And so I'm saying, Ken, I'm a brand new pastor, and we're starting this brand new church up in Spartanburg, and you know, what's the one thing that I need to know? And he says, and it sounds like the voice of God when he speaks. I'm not going to do it, but he says sometimes your vision has to die before God will accomplish it.
OK, thanks Ken. I don't know what to do with that. I can't argue with him. He'll break me. I'm like, cool, great, thanks. But that is the reality. I'll tell you the rest of the story in a second. But that is the reality sometimes, and sometimes our vision has to die, or another way we could have name this message is so no one told your lie told you that your life was going to be this way.
Sometimes life just doesn't work out. And there's many reasons that this happens. But we're going to look at three of them tonight, and we're going to look at the life of Moses to provide the guides. We're going to be in Exodus chapter two near the end of that chapter and a little bit into chapter three as well. And we're going to look at the life of Moses. We're not even looking at the exciting parts of his life. This is the stuff that you kind of skim through early in the morning before your first cup of coffee. You're having quiet time, can't make your eyes open up all the way, to get to the good parts.
This is the part we're going to look at tonight because I think it's one of the most important because it helps shape who Moses is going to be and what he's going to do and how God is going to use him. Three main points for this. I'm going to go ahead and give you a little peek at the cards here, why your vision has to die is number one, God has a better way. Number two, God has a better you. And number three, God has a better vision.
Exodus 2:11. "Now it came to pass in those days when Moses was grown that he went out to his brethren and looked at them and looked at their burdens, and he saw an Egyptian being a Hebrew, one of his brethren. So he looked this way, and he looked that, and when he saw no one, he killed the Egyptian, and hid him in the sand. And when he went out on the second day, behold, two Hebrew men were fighting, and he said to one of them, who did the wrong, why are you striking your companion. They said, who made you a prince and a judge over us?"
Pharaoh did. Never mind. "But do you intend to kill me as you killed the Egyptian? So Moses feared and said surely this thing is known. And when Pharaoh heard the matter, he sought to kill Moses. Moses fled from the face of Pharaoh and dwelt in the land of Midian, and he sat down by a well."
And now we're pretty familiar, I think, with the life of Moses, but let's make sure we're all on the same page. 400 years prior, the Jews had come to Egypt because of Joseph, who had become the prime minister of the greatest nation on the earth at that time of Egypt and secured a place for them to live. And they started as honored guests, and then over time, over the centuries, became tolerated, than feared, then enslaved, and then killed.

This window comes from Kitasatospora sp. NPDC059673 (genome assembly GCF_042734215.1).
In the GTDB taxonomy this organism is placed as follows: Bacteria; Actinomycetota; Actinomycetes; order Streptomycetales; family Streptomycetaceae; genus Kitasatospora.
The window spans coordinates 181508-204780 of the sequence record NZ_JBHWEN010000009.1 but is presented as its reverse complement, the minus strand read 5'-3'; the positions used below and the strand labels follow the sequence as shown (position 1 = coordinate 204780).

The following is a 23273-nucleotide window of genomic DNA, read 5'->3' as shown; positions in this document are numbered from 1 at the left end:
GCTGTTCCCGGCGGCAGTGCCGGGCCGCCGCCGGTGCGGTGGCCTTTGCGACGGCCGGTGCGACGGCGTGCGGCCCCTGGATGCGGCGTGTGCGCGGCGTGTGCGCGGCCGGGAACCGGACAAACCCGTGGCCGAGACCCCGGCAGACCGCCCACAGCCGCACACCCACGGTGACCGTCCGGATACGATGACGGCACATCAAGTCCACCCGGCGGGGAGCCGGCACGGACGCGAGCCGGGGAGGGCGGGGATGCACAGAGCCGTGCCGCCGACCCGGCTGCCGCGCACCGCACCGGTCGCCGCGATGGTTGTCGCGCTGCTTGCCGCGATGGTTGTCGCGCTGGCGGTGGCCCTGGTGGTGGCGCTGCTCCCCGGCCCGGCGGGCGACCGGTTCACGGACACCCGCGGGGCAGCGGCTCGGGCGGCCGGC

In fact, the pharaoh put out an edict saying that all the male boy babies had to be killed. And so Moses' mom took this reed, basket, this cask or ark, and fashioned it together, placed baby Moses inside and sent him down the Nile River to escape the wrath of the evil king. And his sister is looking on, making sure that he's OK, making sure that none of the crocodiles want to eat kosher that day, and he survives. Yeah, some of the jokes are just for me, guys. That's how I pay attention.
So he finally makes it to the other side of the river, and there lo and behold, is the daughter of Pharaoh himself, and she takes him up out of the water, adopts him, and even lets his biological family help with the raising of him. So it was a crazy story. And I think that Moses, as he grew up in the court of Pharaoh, he had a very clear vision of how he wanted his life to go.
I think he knew that he wanted to save the Jews, because he knew he was Jewish from the get go. In fact, his name comes from two backgrounds. She names him Moses because it sounds like the Egyptian word for son, but it also sounds like the Hebrew word for to draw out, like to draw out of the water. So it's a kind of a punny name that she gave him, so he is aware. And his mom weaned him, and so he got to grow up a little bit in the Jewish household. He knew who he was.
In fact, scripture says he refused to be called the son of pharaoh's daughter, choosing rather to suffer the affliction of the people of God. So he had this idea that, oh yeah, listen I am a Hebrew first. I happened to have grown up in the court of Pharaoh. And he has all these qualifications. He had opportunities that no one else would have had. He would have been exposed to all the right training.